CNN is running a story about the first World Internet Project report, which challenges the “Internet-Geek” stereotype that, frankly, I thought had already been shattered ten times over. Oh well, apparently an official report makes it more legitimate. Whatever. Both of my grandmothers are web and e-mail savvy. I think that shatters the stereotype right there.
Dr. Jeffrey Record’s article, “Bounding the Global War on Terrorism,” is sure to be a kick in the face to the administration. Below is the summary, but you can also get a PDF of the article on this page.
The author examines three features of the war on terrorism as currently defined and conducted: (1) the administration’s postulation of the terrorist threat, (2) the scope and feasibility of U.S. war aims, and (3) the war’s political, fiscal, and military sustainability. He believes that the war on terrorism–as opposed to the campaign against al-Qaeda–lacks strategic clarity, embraces unrealistic objectives, and may not be sustainable over the long haul. He calls for downsizing the scope of the war on terrorism to reflect concrete U.S. security interests and the limits of American military power.
Salon.com has a great cartoon about the government associating almanac carrying with terrorism.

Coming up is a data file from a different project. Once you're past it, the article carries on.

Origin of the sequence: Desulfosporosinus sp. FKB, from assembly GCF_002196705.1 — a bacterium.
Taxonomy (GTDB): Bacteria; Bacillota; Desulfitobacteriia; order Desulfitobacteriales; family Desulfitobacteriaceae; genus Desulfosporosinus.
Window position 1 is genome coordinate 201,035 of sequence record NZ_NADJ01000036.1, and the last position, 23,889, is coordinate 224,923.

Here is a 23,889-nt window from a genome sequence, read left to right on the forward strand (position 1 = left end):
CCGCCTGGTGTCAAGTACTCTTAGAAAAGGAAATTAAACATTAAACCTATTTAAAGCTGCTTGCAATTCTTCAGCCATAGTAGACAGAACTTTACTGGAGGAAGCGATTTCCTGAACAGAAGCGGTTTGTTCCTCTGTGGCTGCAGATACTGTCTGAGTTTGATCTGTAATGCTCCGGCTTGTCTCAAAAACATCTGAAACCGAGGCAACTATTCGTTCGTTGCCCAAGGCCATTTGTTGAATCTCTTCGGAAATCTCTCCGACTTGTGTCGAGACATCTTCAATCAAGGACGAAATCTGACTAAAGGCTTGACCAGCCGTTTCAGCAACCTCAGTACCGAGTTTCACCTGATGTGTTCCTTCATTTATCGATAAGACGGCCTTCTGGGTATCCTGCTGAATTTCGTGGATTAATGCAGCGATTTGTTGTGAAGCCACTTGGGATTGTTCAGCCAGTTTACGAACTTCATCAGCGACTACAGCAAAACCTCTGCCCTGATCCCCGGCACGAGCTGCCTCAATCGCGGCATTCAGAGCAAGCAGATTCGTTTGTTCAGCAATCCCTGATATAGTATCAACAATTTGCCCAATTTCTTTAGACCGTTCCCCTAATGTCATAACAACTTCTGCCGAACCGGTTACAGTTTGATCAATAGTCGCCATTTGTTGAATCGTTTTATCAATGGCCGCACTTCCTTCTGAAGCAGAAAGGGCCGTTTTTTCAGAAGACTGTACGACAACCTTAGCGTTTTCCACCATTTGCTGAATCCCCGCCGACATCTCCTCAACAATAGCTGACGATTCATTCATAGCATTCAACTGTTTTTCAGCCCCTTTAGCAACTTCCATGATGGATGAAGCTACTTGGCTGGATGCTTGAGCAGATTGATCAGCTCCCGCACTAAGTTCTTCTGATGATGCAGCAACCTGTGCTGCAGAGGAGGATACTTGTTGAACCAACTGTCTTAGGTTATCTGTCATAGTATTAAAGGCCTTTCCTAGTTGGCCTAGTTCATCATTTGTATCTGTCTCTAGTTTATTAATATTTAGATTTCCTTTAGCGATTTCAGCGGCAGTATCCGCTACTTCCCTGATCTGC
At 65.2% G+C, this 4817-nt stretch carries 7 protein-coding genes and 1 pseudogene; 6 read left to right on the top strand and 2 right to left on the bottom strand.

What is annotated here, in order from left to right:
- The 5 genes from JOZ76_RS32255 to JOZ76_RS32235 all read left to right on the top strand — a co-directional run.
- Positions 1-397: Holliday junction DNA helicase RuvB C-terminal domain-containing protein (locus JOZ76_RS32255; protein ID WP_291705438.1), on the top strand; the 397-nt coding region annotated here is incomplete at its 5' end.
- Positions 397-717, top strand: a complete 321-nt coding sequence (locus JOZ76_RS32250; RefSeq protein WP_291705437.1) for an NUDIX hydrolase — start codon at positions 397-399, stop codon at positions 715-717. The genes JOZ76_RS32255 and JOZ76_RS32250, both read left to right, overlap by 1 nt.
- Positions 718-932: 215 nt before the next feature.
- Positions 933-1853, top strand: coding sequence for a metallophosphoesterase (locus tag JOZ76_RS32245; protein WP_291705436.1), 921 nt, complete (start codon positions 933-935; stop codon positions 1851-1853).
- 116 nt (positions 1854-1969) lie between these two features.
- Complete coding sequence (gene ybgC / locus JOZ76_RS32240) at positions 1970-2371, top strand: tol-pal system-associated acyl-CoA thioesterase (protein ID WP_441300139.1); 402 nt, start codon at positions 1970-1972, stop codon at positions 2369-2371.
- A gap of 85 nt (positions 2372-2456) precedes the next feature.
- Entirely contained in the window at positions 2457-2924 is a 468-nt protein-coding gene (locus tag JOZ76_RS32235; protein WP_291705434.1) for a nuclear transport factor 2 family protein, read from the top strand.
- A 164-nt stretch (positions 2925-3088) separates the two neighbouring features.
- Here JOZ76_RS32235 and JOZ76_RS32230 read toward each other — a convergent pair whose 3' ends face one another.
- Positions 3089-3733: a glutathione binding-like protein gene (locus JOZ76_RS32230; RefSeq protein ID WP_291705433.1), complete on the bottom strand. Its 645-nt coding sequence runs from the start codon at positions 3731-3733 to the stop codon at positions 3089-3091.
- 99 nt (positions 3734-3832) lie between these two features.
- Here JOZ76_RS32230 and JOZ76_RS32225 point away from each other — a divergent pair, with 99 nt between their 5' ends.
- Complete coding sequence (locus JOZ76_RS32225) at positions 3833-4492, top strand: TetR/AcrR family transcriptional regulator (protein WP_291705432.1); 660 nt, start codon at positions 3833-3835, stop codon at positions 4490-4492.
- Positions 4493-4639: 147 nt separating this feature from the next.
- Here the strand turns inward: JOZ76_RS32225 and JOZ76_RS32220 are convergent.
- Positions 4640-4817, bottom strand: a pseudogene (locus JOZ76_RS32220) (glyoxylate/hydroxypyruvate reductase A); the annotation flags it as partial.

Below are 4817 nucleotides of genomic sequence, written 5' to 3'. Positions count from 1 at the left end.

OK, so I’m a goth freak who still thinks Morrissey is god. A somewhat self-deceiving and pretentious god, but hey, still a god. Just found a 1985 interview where he says he always wanted to be a librarian. Oh, Morrissey. You are just full of surprises. Every day is like Sunday baby, every day is like Sunday.
A colleague from Library school, the venerable James Jacobs, has a swell blog entitled the Library Autonomous Zone. He covers issues of civil liberties, copyright, digital library issues, fair use, technology, media regulation, open access, and more. And, of course, there’s an RSS feed. Check it out! [OK James, you owe me a beer next time I'm in San Diego]
Adrian Lamo, dubbed the Homeless Hacker for his penchant for moving from house to house to avoid capture, has cut a deal with the Feds. Lamo admits to one felony count (for accessing the New York Times poorly guarded computers) and faces 6-12 months in prison. This guy is smart, white-hat hacks into networks to expose security flaws, and then lets the company know about it. I think it’s bunk that he’s getting nailed for doing what the companies should be doing themselves. Just exposes our tech-illiterate justice system for what it is. For more info, check out the Wired News story. Good luck Adrian.
Ahhh, the elusive holy grail of e-commerce sites…Kevin Kelly lists Amazon’s 800 number on his Cool Tools blog. Sweet, sweet justice!
Hey y’all. It’s January, time to nominate your favorite blogs, blog-related sites, articles, and engines for the Bloggie!
Nielsen’s UseIt.com is a great site on info tech usability that all tech librarians should have on their happy-site list (has an RSS feed too). His newest suggestions for cleaning up info glut are wonderful, and have some suggestions for companies/organizations as well as individuals. Please, anything that will result in less than 150 useless e-mails a day in my inbox…please.